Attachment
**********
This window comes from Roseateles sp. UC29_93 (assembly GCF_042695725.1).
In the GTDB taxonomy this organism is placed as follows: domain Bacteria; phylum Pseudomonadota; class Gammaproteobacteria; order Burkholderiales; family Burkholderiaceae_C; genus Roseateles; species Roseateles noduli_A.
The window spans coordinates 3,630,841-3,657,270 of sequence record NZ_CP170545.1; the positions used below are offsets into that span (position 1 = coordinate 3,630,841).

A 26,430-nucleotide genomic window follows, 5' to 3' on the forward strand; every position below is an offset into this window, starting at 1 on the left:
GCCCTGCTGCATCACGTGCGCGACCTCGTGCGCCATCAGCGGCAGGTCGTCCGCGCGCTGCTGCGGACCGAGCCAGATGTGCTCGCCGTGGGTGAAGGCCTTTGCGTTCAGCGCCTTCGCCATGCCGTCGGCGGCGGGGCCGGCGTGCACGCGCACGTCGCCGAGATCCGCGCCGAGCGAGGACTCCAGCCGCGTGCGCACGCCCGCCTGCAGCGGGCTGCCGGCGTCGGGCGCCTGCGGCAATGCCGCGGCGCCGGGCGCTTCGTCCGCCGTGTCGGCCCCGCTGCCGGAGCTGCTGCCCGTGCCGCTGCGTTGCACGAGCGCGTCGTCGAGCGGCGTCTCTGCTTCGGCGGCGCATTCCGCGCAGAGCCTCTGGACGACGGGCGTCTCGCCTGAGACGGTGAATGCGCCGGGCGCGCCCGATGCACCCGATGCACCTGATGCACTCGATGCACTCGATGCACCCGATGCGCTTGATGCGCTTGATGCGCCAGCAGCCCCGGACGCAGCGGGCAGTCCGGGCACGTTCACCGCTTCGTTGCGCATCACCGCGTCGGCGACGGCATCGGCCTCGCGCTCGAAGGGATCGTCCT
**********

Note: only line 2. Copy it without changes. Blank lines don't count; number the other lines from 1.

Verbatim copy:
In the GTDB taxonomy this organism is placed as follows: domain Bacteria; phylum Pseudomonadota; class Gammaproteobacteria; order Burkholderiales; family Burkholderiaceae_C; genus Roseateles; species Roseateles noduli_A.